Mass. Criminal Justice Reform by Grace Pirez
Reforming the criminal justice system is a concern at the forefront of many activists’ minds. Since its creation, the American criminal justice system has broken up countless families through its harsh sentencings for relatively minor transgressions. There are generations of mothers and fathers, imprisoned for their transgressions against the law. Oftentimes these mothers and fathers belong to minority communities. Whether intentional or unintentional, there is a trend in the population of the incarcerated. The NAACP details the racial disparities in incarceration rates, noting that if African Americans and Latinos were incarcerated at the same rate as Caucasians, the total number of prisoners would decrease by forty percent. Forty percent is a hefty number, considering that there are approximately 2.3 million adults incarcerated in the United States. The passage of the reform bill through the Massachusetts senate was a big step forward, but we can take further initiatives in order to ensure that those incarcerated truly deserve to be locked away.
Activists have presented an alternative method of handling cases in which the accused is a parent. Parents are fundamental to a child’s growth and development and broken families can lead to a vast array of emotional and developmental issues for children. The aforementioned activists are proposing an alternative to the regular sentencing for crimes. Guardians would be able to opt for rehabilitating experiences such as job training, counseling, and other beneficial courses— preventing them from spending time behind bars (and most importantly, away from their children). Instead of having people waste away in a cell at the mercy of punitive justice, transgressors could learn to handle their problems and work on fixing them. As of right now, imprisoning people for petty crimes only serves to show that some people have little to no value placed on a human life. While it is important to listen to victims and acknowledge their experiences, the justice system should not be based upon revenge. Parents should be with their children, and an alternative form of handling certain crimes can help a child avoid the trauma of separation. The whole family feels the strain of a missing member, with spouses struggling to cover expenses for themselves and their children. Not only would the reform benefit the justice system and those who would be incarcerated, but it would also keep the well-being of families and children as the focus.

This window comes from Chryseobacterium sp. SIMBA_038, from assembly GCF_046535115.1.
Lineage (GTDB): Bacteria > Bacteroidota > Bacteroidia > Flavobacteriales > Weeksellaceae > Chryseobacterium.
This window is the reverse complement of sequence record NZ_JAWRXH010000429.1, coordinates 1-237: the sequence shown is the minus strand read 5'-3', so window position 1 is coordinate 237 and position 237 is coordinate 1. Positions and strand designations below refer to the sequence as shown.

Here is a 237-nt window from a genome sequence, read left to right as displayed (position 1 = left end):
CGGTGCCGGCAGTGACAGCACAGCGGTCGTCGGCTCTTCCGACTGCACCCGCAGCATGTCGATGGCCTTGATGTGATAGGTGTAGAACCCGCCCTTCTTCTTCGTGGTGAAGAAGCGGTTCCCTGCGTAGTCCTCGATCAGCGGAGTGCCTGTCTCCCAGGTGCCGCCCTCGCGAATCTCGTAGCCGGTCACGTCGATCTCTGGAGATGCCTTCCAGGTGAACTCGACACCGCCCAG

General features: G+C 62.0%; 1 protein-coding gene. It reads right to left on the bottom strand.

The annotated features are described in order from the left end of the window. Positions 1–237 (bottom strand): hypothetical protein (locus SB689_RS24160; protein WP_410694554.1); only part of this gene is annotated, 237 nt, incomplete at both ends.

Massachusetts Senator William N. Brownsberger offers a bill and activists such as Andrea James (founder of Families for Justice as Healing) have vocalized their support for the change. We stand with them. We believe that all children deserve the right to a happy and healthy childhood. This bill will help ensure that fewer children in Massachusetts will have to experience the pain of losing a guardian to a flawed justice system.